If you’ve started to build an investment portfolio or have amassed substantial assets, you face a variety of financial challenges. How do you reduce the risks of investing, while still achieving your personal goals, such as a steady income in retirement, a larger “nest egg” for your children or leaving a legacy to charity?
In the past, an affluent investor might work with a banker, an investment manager, a CPA, a life insurance agent, an estate attorney or professionals from other disciplines. But today, many investors prefer to work with a primary advisor who can serve as the “quarterback” who provides direction to the team. That’s because most successful individuals lack the time or expertise to deal with the intricacies of financial management. They would rather be golfing, boating, traveling or spending time with their children or grandchildren.
So, one of the best ways for affluent investors to get 2014 off to a good start is to take a look at their advisors. Are they working together as a coordinated team? If not, what steps can be taken to bring them closer together, since the recommendations made by a life insurance agent, for instance, can have a significant impact on an individual's estate plan.
It's also a good idea for investors to review their personal and financial goals on an annual basis, and to reflect on the events of the past year. How well has the investment portfolio performed? Should there be any rebalancing of asset classes? Have there been significant personal changes, such as a death, divorce or the birth of children or grandchildren?
That type of information is a great help to an investor’s financial, accounting and legal advisors, since they may need to revise legal documents, tax strategies or portfolio allocations. Investors should also talk with their financial advisors about the outlook for the coming year and whether or not to make any changes to their strategies. The issues to discuss might include:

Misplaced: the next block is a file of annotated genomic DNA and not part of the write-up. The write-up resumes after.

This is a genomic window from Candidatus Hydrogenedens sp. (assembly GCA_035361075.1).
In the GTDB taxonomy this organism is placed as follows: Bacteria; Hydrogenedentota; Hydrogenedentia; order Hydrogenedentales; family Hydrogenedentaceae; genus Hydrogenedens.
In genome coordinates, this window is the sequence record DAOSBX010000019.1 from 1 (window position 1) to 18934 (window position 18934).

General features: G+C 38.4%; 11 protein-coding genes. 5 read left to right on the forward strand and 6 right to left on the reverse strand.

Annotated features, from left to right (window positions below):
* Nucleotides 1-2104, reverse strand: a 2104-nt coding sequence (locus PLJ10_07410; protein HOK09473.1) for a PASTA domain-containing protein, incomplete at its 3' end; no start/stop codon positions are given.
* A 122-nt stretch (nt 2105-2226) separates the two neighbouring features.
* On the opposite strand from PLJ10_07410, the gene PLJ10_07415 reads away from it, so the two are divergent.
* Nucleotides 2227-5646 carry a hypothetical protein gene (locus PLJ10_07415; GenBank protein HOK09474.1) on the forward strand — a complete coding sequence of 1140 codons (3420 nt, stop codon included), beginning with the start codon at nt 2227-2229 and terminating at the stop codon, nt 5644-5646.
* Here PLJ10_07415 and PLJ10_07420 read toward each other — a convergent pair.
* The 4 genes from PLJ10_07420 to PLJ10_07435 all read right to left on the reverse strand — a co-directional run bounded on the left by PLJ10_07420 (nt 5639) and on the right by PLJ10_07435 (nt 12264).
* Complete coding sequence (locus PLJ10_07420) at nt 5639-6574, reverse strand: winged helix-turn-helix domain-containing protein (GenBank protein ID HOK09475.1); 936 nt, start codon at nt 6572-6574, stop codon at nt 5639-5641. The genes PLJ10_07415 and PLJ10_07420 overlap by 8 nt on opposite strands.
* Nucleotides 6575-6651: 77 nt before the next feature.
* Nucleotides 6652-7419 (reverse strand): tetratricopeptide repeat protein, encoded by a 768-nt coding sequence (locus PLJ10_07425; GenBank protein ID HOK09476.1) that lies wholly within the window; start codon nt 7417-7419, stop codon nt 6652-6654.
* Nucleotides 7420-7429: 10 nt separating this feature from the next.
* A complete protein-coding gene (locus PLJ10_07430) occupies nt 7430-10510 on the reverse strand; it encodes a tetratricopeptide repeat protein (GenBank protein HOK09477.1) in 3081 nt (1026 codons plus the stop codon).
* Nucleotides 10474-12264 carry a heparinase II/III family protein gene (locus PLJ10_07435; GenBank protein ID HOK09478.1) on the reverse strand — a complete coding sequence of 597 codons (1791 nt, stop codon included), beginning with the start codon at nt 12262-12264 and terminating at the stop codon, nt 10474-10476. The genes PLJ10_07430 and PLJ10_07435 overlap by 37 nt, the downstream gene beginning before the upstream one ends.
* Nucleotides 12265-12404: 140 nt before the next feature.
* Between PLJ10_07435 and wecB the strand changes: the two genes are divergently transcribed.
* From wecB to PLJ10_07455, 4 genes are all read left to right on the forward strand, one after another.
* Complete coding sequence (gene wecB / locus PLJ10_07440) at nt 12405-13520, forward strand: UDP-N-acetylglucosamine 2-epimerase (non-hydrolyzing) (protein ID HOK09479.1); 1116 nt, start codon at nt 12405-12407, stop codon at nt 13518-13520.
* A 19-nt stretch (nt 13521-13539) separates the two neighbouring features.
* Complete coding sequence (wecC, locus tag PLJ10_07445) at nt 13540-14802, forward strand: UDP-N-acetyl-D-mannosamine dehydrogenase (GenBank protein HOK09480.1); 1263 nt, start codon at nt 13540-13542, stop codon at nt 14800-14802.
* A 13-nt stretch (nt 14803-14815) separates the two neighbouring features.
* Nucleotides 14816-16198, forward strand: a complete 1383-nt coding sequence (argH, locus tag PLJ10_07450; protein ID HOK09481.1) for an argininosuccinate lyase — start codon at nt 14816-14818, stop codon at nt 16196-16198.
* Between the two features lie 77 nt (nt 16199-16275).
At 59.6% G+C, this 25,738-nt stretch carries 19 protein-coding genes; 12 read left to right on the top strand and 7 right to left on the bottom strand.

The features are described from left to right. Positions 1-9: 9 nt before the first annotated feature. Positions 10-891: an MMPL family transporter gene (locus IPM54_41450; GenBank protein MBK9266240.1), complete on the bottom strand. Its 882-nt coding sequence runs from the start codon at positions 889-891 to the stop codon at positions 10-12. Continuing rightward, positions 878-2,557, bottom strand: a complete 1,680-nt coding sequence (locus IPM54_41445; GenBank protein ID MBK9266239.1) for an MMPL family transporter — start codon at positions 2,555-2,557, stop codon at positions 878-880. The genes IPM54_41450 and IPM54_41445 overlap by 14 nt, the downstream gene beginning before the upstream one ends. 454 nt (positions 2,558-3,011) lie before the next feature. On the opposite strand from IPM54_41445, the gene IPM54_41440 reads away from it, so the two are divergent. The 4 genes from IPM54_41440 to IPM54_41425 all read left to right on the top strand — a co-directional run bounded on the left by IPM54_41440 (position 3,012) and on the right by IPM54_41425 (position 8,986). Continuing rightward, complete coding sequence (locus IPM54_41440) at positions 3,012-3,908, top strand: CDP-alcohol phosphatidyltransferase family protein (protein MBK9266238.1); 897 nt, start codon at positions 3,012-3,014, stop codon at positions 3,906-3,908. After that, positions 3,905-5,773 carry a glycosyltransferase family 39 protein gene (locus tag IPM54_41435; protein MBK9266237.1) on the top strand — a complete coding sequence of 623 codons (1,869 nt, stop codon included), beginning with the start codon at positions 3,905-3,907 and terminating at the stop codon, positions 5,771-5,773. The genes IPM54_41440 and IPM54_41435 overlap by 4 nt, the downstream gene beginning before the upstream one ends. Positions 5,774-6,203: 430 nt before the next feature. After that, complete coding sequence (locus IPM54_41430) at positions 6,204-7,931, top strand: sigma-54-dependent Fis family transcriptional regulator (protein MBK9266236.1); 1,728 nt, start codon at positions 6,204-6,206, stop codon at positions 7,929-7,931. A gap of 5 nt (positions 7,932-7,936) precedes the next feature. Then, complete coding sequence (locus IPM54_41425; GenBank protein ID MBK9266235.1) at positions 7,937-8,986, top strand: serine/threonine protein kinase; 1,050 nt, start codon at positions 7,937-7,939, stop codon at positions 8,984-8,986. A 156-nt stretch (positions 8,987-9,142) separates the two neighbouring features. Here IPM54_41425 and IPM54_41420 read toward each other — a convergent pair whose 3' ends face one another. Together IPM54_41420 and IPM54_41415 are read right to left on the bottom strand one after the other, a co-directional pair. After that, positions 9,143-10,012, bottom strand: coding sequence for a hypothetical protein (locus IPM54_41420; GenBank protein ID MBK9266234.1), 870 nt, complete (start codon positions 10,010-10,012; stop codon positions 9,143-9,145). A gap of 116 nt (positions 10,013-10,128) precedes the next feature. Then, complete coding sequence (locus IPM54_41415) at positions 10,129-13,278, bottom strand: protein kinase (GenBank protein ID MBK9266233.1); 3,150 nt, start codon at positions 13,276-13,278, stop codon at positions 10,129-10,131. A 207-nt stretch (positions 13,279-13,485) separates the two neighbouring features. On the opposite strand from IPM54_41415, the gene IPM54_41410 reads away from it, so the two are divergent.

• What is the overall investment outlook for 2014? Should some assets be shifted to take advantage of potential opportunities for higher returns? Should the portfolio be “underweight” in asset classes where the risk factors have increased?
• Should an investment policy statement be revised? For instance, how would raising or lowering the desired overall return on the portfolio affect the current allocation of assets? Are there specific types of asset classes that should be ruled out because of unacceptably high risk? Are there certain industries or specific companies that should be ruled out because of their undesirable social, environmental or workforce practices?
• How does the gradual approach to retirement affect the composition of the portfolio? An investor in her 40s, for instance, has a longer time to grow her portfolio than an investor who's just turned 60 and wants to retire in five or six years.
• If you are close to retirement, what kind of annual or monthly income will you need to achieve your desired lifestyle? How will you make the financial transition from accumulating assets to maximizing retirement income, assuming that is your goal?
• If you have already retired, how quickly are you drawing down your assets? Should you continue to hold a significant amount of equities so that your portfolio could keep growing and prolong your income stream into your 80s or 90s? After all, Americans are living longer today than ever before.
• How large an estate do you want to bequeath to your heirs or a favorite charity? Should you consider strategies to maximize your estate to benefit others, or would you really prefer to spend freely during your senior years?
As you can probably tell, there is no right or wrong answer to any of these questions — they vary from individual to individual and family to family. But these are the right questions for affluent investors to discuss with their advisors in order to prepare a game plan for life..
Andrew Menachem, CIMA, is a Wealth Advisor at the Menachem Wealth Management Group at Morgan Stanley in Aventura and teaches at the University of Miami. Views expressed are those of the author, not necessarily Morgan Stanley, and are not a solicitation to buy or sell any security. The strategies and/or investments referenced may not be suitable for all investors.